Albert Namatjira was an Aboriginal artist well known for his watercolours of Australia's outback. He was the first Aborigine to be given Australian citizenship.
The Archibald Prize-winning portrait of Albert Namatjira.
by Sir William Dargie (1956).
Albert Namatjira's Early Life.
Albert Namatjira was born into the Arunta (also called Aranda) tribe near Hermannsburg Lutheran Mission (near Alice Springs) on 28 July 1902. Before he was christened, his name was Elea. The name Namatjira, in Aboriginal language, means "flying ant". Not much is known about Namatjira's early life except that the staff at the mission noted his skills as a blacksmith and a carpenter. He worked as a stockman, camel-driver and station-hand. He later made Aboriginal weapons and plaques that were sold as souvenirs. .
The Hermannsburg Lutheran Mission in 1923.
When Namatjira was a young man he and Ilkalita (daughter of a leader of a forbidden tribe) had eloped. Later he was forgiven for marring Ilkalita. He took her back to his tribe were she was baptised as a Christian, and given the name of Rubina. They had nine children, two of who died. .
How He Became An Artist.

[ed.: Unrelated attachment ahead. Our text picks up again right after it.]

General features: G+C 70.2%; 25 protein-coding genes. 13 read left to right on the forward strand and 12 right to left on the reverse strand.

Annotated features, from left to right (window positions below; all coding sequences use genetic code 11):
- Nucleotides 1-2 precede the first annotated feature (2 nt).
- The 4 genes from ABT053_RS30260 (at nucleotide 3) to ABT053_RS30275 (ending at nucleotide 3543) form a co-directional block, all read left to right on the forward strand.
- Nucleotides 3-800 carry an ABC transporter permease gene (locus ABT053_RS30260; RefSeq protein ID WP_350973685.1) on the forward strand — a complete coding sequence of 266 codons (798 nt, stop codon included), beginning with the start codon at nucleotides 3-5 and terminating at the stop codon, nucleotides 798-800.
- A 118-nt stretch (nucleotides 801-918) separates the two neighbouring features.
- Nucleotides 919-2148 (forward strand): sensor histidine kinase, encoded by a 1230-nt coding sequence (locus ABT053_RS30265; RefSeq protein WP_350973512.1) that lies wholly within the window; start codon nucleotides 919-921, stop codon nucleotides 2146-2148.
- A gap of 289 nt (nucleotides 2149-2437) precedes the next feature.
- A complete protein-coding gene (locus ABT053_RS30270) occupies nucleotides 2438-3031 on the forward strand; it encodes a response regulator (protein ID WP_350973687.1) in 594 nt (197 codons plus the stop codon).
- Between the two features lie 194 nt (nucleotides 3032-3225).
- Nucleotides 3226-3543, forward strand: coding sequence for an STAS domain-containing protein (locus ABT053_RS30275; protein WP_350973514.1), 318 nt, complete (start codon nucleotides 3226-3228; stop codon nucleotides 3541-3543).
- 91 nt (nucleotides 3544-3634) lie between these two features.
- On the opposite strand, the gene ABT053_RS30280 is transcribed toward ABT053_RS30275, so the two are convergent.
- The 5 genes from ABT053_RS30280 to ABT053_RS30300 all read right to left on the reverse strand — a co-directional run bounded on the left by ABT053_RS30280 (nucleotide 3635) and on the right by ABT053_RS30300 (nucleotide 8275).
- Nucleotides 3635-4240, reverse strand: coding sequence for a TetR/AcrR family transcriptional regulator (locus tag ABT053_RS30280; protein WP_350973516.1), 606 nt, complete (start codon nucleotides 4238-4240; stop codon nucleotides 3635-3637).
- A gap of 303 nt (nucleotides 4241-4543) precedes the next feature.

Albert Namatjira became an artist after the meeting with Rex Battarbee, a well-known Melbourne artist who specialized in watercolours and was the first European to paint the beauty of the central Australian Desert. Battarbee and European artist John A. Gardner held an exhibition of their paintings of the Macdonnell Ranges at the Hermannsburg Mission Station in 1934. During the two days it was open, hundreds of Aborigines visited the exhibition. Battarbee returned in 1936, were he took Namatjira into the bush for eight weeks. Battarbee taught Namatjira watercolour techniques, and this was the only lesson he received. .
Namatjira watching Battarbee paint.
Namatjira learned very quickly and two years after his first lesson, he exhibited in Melbourne in 1938, and he sold all of his 41 paintings.